Penttila I, Penttila K, Holm P, Laitinen H, Ranta P, Torronen J, et al. Methods, units and quality requirements for the analysis of haemoglobin A1c in diabetes mellitus. World J Method 2016; 6: 133-42.
Weykamp C. HbA1c: a review of analytical and clinical aspects. Annals Lab Med 2013 ; 33: 393-400.
Saeedi P, Petersohn I, Salpea P, Malanda B, Karuranga S, Unwin N, et al. Global and regional diabetes prevalence estimates for 2019 and projections for 2030 and 2045: Results from the International Diabetes Federation Diabetes Atlas, 9th edition. Diabetes Res Clin Practice 2019; 157: 107843.
Thewjitcharoen Y, Jones EA, Butadej S, Nakasatien S, Chotwanvirat P, Wanothayaroj E, et al. Performanceof HbA1c versus oral glucose tolerance test (OGTT) as a screening tool to diagnose dysglycemic status in high-risk Thai patients. BMC Endocr Disord 2019; 19: 23.
Gray BJ, Bracken RM, Turner D, Morgan K, Thomas M, Williams SP, et al. Examining the relationship between HbA1c and diabetes risk models in a European population indicates a lower threshold to identify ‘high risk’ is required. Diabetes Vasc Dis Res 2016; 13: 228-35.
Marley JV, Oh MS, Hadgraft N, Singleton S, Isaacs K, Atkinson D. Cross-sectional comparison of point-of-care with laboratory HbA(1)c in detecting diabetes in real-world remote Aboriginal settings. BMJ Open 2015: 5: e006277.
Sobolesky PM, Smith BE, Saenger AK, Schulz K, Apple FS, Scott MG, et al. Multicenter assessment of a hemoglobin A1c point-of-care device for diagnosis of diabetes mellitus. Clin Biochem 2018; 61: 18-22.
Fellows SE, Cipriano GC. Variation between point-of-care and laboratory HbA1c testing in clinical practice. P R Health Sci J 2019; 38: 189-191.
Schnell O, Crocker JB, Weng J. Impact of HbA1c testing at point of care on diabetes management. J Diabetes Sci Tech 2017; 11: 611-7.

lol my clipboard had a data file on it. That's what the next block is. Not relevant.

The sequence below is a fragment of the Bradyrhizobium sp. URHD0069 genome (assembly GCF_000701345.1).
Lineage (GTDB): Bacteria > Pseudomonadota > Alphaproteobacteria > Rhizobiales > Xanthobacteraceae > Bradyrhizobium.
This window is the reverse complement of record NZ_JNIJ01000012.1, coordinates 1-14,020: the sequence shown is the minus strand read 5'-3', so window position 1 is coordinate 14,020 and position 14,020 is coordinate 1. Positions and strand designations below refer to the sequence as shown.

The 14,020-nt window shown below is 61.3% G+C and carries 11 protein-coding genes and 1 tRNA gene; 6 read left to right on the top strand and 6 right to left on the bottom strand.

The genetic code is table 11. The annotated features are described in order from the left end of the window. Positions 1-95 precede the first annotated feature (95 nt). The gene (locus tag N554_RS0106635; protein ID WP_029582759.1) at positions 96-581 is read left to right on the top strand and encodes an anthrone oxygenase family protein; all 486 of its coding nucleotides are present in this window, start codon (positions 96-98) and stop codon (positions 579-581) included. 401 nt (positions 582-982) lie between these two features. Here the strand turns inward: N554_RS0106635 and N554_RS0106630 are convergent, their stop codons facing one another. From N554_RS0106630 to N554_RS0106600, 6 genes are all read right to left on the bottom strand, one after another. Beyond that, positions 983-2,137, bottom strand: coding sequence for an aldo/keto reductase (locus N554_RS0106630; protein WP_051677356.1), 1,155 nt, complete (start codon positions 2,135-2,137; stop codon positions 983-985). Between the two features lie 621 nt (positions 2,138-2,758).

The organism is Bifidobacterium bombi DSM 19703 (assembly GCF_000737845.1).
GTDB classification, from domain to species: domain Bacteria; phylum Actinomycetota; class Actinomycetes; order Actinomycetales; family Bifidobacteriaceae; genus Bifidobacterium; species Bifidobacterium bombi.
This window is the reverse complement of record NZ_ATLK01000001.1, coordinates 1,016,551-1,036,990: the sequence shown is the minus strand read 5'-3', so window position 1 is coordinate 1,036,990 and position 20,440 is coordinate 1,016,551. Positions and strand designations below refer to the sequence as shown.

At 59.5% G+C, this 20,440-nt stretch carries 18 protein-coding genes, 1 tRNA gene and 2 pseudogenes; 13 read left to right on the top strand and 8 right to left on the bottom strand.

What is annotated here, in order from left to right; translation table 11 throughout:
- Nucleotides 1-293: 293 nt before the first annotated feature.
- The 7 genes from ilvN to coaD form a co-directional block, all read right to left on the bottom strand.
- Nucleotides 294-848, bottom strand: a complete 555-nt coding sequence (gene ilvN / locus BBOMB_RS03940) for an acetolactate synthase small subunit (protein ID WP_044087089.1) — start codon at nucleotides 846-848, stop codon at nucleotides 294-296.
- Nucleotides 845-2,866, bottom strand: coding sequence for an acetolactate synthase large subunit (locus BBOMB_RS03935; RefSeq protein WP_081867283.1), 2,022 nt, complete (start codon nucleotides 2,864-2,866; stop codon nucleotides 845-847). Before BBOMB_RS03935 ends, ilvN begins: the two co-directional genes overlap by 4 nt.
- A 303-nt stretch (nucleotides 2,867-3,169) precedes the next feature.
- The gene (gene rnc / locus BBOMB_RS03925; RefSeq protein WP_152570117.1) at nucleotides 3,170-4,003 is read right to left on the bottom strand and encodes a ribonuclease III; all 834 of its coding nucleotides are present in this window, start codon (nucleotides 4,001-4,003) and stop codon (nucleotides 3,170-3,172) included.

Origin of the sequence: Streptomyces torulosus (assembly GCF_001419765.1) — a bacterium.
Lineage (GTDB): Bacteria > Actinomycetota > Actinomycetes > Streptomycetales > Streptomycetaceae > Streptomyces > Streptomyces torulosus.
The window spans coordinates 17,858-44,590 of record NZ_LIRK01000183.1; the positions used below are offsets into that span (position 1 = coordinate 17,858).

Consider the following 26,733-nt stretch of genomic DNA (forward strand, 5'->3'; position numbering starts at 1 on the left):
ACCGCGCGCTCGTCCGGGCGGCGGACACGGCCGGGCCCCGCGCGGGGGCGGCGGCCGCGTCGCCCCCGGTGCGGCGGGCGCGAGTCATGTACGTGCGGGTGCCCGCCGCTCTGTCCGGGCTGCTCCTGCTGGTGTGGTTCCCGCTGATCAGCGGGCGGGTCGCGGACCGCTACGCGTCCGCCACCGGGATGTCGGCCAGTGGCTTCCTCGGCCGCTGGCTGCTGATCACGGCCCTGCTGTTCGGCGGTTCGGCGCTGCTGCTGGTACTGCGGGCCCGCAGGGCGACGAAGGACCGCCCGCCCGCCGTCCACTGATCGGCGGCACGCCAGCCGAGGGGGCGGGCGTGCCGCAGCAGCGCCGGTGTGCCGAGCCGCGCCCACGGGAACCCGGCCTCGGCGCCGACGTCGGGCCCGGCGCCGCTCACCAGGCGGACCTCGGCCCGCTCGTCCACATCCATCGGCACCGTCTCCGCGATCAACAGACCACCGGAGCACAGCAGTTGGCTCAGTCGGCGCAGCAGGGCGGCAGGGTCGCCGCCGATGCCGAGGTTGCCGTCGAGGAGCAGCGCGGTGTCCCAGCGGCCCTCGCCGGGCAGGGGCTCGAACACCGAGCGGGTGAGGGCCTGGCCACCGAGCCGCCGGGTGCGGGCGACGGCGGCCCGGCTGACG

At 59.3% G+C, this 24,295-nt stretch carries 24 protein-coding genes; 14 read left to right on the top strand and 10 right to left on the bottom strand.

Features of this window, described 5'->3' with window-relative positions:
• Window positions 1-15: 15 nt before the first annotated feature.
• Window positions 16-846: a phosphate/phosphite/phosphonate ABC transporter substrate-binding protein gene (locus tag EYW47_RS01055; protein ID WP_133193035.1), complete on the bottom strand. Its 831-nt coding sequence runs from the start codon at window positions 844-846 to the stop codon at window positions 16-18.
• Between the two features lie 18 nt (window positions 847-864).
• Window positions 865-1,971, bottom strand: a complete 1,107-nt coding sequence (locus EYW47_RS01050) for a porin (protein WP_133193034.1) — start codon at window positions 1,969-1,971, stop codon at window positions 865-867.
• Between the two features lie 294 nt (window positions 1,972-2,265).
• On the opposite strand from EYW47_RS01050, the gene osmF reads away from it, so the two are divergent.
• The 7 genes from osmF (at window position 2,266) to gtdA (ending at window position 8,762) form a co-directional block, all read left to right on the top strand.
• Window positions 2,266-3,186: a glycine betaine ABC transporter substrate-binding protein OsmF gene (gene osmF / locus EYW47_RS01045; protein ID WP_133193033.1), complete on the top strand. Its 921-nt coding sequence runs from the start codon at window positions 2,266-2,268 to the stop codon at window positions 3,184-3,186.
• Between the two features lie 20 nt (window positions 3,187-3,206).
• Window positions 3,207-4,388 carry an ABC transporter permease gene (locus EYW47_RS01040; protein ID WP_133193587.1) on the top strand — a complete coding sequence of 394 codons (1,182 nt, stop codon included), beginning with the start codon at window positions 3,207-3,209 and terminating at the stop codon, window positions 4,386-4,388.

Whitley HP, Hanson C, Parton JM. Systematic diabetes screening using point-of-care HbA1c testing facilitates identification of prediabetes. Annals Fam Med 2017; 15: 162-4.
Tantipoj C, Sakoolnamarka SS, Supa-amornkul S, Lohsoonthorn V, Deerochanawong C, Khovidhunkit SP, et al. Screening for type 2 diabetes using point-of-care testing for HbA1c among Thai dental patients. Southeast Asian J Trop Med Pub Health 2017; 48: 455-65.
Berbudi A, Rahmadika N, Tjahjadi AI, Ruslami R. Preformance of point-of-care testing compared with the standard laboratory diagnostic test in the measurement of HbA1c in Indonesian diabetic and nondiabetic subjects. J Diabetes Res 2020; 2020: 2037565.
Bays HE, Chapman RH, Grandy S. The relationship of body mass index to diabetes mellitus, hypertensionand dyslipidaemia: comparison of data from two national surveys. Inter J Clin Prac 2007; 61: 737-47.
Copyright (c) 2021 Journal of Southeast Asian Medical Research
This work is licensed under a Creative Commons Attribution-NonCommercial-NoDerivatives 4.0 International License.
The Journal of Southeast Asian Medical Research will hold the copyright to all published articles. Copyright forms are handled by the publisher’s production department once a manuscript is accepted and scheduled for publication.